Microbial community present in the rhizosphere have been explored to be useful as natural biocontrol agents in managing PPN infection in L. esculentum and improving their growth conditions under normal as well as infectious stages [32]. Our studies indicated that PPN infection declined the growth of 45-days old infected plants in terms of root length, shoot length, plant biomass (fresh and dry weight) and induced gall formation in plants. Earlier also, reduction in the growth attributes have been reported by Gupta et al. [62], Bacopa monnieri plants raised under the influence of nematodes. Moreover, reduction in growth of Salvado rapersica L. and S. oleoides Decne was also reported in terms of decreased plant height, root length, root and shoot biomass, due to PPN infection in the plant species [28]. The reduction in the growth parameters of plants occurs due to infestation of PPN into the roots followed by their further proliferation into interior region leading to development of galls over the root surfaces [63]. Furthermore, the development of galls in root zone of infected plants have also been recorded in the present study. Similar to our observation, the formation of galls have also been noticed in tomatoes and carrots due to the infection of M. incognita [19]. They illustrated that nematodes are quite effective in penetrating the root system both fibrous and tap root through secretion of array of compounds to dissolute cell wall for invasion [19]. The present study also depicted that inoculation of P. aeruginosa(M1) and B. gladioli (M2) improved the morphological characters of the plants inhabited with PPNs. Our studies are in the agreement to previous studies conducted by Abd-El-Khair et al. [64], who reported that biocontrol agents Bacillus subtilis, B. pumilus and P. fluorescens had a protective role against PPN M. incognita in improving root length, shoot length, fresh and dry weights in cowpea. According to their assumptions, the biocontrol agents have the stimulating effects on plants by inducing growth, plant nutrition, producing plant hormones and suppressing various pathogens in the surrounding zones [64]. Moreover, they can also survive under severe conditions to act aggressively against PPNs by producing growth promoting materials in order to cease the negative effects of pathogens [65]. The reduction in the gall number, egg masses and gall index have also been reported by Viljoen et al. [19] in tomato and carrot plants infected with PPNs on supplementation of B. firmus, B. aryabhattai, B. cereus, Paenibacillus baricinonensis and P. alvei respectively. They concluded that the reduction in the gall formation in the plant species is mainly because of antagonistic effects of these microbial strains on PPNs each possessing its own mode of action to inhibit their proliferation around the root zones [19]. It was also reported that Bacillus and Paenibacillus sp. are involved in the production of different nematicidal substances that directly inhibit the growth activities of PPNs [66]. Similarly, plant growth promotion has also been studied in nematode infected cucumber plants after the supplementation of Photorhabdus luminescens in terms of leaf number, root and shoot length, plant biomass, and fruit yield [67]. The improvement in the growth parameters and reduction in the gall formation of plants in current study might be due to production of extracellular enzymes (serine alkaline protease, chitinases, glucanases etc.), antibiotics and toxins to induce mortality of nematodes [19,32,67]. The main mechanism associated with escalated resistance is the colonisation of the plant species to mediate systemic resistance against parasitic nematodes. This tends to barricade the biting of nematodes to plant roots thereby, inhibiting their penetration inside roots to the maximum extent.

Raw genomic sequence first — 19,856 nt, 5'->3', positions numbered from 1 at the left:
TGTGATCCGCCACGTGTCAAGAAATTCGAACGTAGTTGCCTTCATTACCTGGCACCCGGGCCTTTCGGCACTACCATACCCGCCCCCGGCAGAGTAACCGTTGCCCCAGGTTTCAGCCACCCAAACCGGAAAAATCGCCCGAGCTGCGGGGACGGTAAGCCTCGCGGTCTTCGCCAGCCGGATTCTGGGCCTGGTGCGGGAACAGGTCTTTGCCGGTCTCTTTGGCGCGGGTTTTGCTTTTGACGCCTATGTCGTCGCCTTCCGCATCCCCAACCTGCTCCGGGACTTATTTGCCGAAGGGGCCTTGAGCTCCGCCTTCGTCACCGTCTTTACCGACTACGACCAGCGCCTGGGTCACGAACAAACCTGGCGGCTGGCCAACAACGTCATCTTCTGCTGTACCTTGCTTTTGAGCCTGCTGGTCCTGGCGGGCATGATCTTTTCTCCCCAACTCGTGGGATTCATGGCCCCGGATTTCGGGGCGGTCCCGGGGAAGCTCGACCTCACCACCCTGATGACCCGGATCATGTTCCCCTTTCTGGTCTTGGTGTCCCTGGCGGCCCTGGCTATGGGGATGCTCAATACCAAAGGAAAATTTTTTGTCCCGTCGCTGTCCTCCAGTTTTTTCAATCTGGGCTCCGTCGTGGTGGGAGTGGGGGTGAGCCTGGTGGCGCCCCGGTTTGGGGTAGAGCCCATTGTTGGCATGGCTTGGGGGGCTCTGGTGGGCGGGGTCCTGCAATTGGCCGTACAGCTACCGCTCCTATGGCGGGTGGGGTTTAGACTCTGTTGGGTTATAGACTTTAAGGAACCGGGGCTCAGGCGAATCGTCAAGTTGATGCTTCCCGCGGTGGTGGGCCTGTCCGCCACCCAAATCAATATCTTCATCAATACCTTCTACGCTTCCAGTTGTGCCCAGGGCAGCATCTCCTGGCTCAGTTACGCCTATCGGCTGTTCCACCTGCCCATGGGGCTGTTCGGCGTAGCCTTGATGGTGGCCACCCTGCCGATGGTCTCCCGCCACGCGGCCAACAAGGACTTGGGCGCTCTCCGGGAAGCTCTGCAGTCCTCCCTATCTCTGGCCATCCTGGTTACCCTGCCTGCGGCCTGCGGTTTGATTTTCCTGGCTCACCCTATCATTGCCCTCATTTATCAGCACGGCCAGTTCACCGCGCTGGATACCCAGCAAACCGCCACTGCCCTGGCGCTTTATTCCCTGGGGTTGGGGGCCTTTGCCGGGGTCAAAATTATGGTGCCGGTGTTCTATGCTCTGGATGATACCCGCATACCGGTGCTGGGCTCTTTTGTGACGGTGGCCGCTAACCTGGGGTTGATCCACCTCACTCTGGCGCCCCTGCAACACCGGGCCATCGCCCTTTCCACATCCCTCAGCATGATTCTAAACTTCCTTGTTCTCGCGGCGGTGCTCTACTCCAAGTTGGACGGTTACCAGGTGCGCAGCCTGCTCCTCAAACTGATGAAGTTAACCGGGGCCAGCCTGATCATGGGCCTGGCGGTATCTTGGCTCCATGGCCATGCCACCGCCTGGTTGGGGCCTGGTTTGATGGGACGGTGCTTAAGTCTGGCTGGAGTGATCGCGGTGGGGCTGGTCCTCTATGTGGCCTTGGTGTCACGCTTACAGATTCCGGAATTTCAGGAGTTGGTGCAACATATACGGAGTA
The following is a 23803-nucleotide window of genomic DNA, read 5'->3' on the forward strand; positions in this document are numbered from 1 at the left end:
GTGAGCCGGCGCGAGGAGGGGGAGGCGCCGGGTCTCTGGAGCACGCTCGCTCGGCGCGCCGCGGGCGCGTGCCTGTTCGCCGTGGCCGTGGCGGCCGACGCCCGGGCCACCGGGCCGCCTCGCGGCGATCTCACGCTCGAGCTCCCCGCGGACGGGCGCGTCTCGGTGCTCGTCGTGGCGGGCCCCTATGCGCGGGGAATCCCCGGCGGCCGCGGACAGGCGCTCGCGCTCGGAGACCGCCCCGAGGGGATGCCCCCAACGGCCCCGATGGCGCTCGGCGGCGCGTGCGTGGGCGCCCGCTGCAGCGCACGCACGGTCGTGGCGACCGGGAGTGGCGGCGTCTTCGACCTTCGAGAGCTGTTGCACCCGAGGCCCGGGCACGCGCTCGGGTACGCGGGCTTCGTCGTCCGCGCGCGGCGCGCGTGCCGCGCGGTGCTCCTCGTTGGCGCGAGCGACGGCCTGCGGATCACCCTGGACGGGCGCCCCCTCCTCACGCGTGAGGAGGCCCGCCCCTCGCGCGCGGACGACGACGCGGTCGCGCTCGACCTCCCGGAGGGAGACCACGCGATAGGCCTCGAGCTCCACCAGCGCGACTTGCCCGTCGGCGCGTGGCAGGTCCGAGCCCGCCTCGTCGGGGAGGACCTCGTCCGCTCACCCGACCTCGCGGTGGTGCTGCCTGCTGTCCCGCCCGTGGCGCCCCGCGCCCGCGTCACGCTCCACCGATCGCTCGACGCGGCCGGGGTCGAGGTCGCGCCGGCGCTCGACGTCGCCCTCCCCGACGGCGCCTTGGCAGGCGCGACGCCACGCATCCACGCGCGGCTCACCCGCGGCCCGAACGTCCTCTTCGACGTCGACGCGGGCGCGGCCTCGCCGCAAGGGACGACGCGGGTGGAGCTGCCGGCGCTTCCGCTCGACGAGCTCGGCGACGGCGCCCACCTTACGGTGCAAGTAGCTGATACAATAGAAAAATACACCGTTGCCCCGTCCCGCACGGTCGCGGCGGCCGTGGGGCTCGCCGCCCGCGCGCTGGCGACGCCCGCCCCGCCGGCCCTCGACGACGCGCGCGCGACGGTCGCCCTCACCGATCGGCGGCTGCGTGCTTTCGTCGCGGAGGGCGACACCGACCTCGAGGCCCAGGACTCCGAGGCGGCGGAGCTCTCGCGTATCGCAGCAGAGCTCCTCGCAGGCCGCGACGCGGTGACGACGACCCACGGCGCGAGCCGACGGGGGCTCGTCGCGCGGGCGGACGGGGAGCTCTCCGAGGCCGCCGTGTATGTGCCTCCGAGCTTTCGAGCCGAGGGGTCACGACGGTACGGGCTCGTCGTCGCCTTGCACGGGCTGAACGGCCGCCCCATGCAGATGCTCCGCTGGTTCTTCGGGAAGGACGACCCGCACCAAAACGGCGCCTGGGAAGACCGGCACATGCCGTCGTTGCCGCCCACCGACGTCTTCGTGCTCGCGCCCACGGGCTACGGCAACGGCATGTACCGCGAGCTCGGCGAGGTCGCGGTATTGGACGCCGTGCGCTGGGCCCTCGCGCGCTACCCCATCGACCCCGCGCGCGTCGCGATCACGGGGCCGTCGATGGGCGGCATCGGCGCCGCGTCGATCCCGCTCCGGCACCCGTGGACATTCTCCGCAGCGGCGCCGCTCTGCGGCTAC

The results of the present study also demonstrated the reduction in the plant pigments in plants infected with nematodes. Our results concur with many similar findings, as it is extensively reported that Meloidogyne sp. reduced chlorophyll pigment in tomato plants [68]. They found that disruption in the plant pigments occur mainly due to hindrance in the reactions associated with photosynthesis due to nematode infection, that caused the loss of plant pigments derived during photosynthetic processes [68]. Moreover, nematode damage the root and leaf tissues, chloroplasts and disturb the translocation of photosynthates in plants [69]. The studies conducted in Capsicum annuum L. showed a significant reduction in the total carotenoid levels after the inoculation of M. incognita [70]. Our results also demonstrated an elevation in the levels of plant pigments in nematode infected L. esculentum plants after the rhizobacterial treatment. Our findings coincide with the studies reported by Abd-El-Khair et al. [64], who found the raised levels of chla, chlb, total chlorophyll and carotenoid content in nematode infested cowpea plants. Furthermore, a study reported in nematode infected Pinus pinaster revealed a decreased incidence of nematode proliferation after microbial treatment along with the prevention in the degradation of plant photosynthetic pigments. They found a significant stimulation in the pigment content in infected plants due to protection of key enzymes involved in photosynthesis from nematode attack [71]. The improved plant pigment levels in the present study are most likely due to protection of photosynthetic apparatus by microbes along with their role in improving translocation of nutrients in plants that ultimately regulates the effective photosynthesis. Moreover, the mechanism entails microbe mediated limitation of PPN migration inside the vascular tissues that ramifies in effective transport of essential minerals required for photosynthesis.